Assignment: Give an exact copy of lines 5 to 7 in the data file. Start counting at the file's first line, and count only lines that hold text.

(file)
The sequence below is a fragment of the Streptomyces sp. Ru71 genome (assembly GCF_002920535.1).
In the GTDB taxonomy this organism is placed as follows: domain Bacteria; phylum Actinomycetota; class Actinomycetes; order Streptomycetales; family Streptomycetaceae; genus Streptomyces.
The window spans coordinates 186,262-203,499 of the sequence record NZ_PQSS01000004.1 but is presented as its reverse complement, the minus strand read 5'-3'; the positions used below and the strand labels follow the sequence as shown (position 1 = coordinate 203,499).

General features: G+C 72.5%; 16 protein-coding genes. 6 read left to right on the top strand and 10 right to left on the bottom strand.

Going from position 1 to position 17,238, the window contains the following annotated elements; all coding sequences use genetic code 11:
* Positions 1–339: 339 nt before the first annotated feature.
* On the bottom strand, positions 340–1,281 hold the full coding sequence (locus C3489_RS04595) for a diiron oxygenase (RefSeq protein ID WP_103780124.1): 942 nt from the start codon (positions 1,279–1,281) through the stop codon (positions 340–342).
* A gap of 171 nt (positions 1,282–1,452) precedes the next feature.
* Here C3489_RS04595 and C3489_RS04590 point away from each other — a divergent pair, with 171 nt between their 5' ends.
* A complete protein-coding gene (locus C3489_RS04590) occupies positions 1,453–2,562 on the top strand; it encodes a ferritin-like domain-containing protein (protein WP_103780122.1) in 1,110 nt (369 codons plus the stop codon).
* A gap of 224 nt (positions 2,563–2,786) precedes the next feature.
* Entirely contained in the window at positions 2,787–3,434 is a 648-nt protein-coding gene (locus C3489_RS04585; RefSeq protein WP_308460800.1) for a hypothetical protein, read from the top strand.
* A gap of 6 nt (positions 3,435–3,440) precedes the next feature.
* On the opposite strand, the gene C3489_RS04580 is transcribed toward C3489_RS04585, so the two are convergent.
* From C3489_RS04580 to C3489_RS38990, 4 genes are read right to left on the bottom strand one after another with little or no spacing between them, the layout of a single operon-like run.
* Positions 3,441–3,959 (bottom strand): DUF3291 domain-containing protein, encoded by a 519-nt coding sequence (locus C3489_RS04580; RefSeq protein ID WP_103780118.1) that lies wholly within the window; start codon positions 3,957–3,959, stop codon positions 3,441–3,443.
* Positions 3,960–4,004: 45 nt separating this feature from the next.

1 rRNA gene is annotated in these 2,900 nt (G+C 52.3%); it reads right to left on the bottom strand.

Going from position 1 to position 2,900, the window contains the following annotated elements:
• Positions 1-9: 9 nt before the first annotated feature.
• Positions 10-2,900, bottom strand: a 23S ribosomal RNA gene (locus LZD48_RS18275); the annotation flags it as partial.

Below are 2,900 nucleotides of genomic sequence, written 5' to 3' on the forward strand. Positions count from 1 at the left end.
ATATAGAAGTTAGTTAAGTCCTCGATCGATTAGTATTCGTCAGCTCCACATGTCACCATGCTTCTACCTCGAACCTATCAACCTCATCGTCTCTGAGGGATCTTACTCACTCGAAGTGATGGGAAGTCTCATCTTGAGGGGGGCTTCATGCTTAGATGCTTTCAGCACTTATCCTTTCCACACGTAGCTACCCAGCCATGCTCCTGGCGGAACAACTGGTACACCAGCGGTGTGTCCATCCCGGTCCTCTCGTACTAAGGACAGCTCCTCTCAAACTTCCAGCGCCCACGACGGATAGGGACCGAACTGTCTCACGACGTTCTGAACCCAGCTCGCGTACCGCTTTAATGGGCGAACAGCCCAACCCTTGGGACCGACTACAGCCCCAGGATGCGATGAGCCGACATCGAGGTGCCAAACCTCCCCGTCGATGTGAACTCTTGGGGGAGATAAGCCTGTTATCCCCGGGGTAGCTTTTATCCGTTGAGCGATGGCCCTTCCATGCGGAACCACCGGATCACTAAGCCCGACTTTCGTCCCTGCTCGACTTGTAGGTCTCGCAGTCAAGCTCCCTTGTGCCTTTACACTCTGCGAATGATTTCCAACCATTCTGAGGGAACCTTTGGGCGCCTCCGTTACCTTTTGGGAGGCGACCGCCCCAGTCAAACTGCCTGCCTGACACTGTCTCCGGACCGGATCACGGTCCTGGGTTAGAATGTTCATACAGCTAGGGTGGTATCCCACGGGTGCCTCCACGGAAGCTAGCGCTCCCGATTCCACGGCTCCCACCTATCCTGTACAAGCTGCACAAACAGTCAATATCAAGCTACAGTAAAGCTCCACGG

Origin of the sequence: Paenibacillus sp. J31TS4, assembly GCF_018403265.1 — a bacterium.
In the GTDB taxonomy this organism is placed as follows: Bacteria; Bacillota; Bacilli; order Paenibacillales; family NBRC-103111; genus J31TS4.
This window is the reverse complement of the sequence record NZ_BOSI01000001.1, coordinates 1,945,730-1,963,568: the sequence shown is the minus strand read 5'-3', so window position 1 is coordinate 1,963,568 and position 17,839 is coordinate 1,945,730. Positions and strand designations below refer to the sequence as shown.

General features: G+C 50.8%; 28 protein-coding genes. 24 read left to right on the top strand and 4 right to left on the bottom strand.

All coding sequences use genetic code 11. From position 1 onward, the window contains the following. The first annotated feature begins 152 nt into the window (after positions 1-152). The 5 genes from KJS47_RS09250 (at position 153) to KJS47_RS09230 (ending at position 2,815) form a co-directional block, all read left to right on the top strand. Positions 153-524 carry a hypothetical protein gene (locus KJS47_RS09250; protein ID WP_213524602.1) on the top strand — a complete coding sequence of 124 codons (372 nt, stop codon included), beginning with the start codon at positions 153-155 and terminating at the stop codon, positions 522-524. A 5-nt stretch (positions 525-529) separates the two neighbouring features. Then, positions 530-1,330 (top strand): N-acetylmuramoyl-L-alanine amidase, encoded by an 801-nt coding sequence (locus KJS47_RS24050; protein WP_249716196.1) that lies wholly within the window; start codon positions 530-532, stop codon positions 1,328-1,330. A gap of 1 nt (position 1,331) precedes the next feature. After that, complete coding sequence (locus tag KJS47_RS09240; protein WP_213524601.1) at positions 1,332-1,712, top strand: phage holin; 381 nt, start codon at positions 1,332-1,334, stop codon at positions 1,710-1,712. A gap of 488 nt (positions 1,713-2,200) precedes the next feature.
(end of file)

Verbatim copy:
Going from position 1 to position 17,238, the window contains the following annotated elements; all coding sequences use genetic code 11:
* Positions 1–339: 339 nt before the first annotated feature.
* On the bottom strand, positions 340–1,281 hold the full coding sequence (locus C3489_RS04595) for a diiron oxygenase (RefSeq protein ID WP_103780124.1): 942 nt from the start codon (positions 1,279–1,281) through the stop codon (positions 340–342).